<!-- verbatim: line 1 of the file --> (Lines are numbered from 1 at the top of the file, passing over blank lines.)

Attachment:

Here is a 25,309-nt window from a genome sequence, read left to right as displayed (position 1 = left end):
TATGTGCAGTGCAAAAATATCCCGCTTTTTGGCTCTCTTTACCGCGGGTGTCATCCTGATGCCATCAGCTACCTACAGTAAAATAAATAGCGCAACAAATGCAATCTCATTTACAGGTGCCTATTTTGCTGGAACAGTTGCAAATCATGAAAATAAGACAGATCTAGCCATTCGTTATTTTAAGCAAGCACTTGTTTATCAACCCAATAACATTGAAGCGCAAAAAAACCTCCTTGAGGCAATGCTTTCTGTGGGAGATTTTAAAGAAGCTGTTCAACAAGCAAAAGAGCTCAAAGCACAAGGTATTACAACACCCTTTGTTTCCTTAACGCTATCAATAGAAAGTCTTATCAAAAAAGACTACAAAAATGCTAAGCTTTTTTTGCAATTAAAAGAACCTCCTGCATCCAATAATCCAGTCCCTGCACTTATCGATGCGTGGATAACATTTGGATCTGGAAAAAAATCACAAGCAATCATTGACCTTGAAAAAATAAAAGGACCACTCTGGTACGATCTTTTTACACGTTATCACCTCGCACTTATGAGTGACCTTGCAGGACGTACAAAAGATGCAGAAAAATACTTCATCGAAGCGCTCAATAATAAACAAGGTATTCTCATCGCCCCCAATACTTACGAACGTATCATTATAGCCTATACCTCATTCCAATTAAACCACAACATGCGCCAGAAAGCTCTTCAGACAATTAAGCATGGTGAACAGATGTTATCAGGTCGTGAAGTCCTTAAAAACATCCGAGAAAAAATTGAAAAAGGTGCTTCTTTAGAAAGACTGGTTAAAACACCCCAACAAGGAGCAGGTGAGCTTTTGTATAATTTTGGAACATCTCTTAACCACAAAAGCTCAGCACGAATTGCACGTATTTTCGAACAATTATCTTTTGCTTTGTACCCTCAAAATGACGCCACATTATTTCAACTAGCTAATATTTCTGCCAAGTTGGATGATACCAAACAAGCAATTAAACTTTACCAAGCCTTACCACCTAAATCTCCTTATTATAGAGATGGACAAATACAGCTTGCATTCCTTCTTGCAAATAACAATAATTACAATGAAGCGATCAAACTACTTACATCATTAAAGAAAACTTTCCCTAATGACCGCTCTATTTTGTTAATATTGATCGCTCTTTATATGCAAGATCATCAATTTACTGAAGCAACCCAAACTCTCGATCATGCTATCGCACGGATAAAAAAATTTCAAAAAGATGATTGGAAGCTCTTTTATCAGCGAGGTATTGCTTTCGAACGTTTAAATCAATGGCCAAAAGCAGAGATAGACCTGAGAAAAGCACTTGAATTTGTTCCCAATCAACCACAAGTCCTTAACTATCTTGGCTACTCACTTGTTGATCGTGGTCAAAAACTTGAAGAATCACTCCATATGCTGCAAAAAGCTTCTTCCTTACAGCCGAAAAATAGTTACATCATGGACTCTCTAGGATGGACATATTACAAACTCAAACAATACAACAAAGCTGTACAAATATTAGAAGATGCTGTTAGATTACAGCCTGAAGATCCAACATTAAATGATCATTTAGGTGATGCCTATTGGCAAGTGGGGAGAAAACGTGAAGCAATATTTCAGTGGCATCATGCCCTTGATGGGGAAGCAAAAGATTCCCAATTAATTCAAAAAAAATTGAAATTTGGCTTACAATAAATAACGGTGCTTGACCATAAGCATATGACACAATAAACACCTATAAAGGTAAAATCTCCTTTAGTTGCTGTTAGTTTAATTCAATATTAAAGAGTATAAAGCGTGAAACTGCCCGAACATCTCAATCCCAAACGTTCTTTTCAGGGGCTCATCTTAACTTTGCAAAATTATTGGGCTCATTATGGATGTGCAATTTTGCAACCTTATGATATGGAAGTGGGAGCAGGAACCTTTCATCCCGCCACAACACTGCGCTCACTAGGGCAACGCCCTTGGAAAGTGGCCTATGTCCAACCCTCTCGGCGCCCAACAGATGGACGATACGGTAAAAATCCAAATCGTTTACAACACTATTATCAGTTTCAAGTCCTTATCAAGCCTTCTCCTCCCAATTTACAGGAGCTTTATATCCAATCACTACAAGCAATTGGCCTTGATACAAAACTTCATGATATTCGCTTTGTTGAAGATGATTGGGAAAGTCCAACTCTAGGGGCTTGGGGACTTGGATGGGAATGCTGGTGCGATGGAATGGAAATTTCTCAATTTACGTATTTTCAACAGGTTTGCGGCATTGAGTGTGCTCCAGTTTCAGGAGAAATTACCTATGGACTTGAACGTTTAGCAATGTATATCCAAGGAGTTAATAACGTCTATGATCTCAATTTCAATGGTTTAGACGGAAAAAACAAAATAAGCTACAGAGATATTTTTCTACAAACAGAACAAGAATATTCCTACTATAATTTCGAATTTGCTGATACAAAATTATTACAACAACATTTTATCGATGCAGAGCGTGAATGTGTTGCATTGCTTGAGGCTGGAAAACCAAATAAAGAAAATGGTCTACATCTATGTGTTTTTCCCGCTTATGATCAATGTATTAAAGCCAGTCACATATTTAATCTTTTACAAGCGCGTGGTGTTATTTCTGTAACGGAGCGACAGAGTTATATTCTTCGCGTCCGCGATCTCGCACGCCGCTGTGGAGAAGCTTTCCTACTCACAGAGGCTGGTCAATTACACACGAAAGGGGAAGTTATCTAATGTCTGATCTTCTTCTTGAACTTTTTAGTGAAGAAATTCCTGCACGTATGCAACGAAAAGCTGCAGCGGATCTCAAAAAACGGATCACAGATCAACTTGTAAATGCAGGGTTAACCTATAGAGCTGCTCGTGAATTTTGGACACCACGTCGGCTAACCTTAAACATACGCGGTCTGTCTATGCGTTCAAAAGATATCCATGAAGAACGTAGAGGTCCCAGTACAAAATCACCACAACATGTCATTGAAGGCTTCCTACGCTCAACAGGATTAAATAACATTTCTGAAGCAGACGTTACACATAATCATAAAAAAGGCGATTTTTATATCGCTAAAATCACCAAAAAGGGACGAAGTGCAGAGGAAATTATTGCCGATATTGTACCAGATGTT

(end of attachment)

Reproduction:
Here is a 25,309-nt window from a genome sequence, read left to right as displayed (position 1 = left end):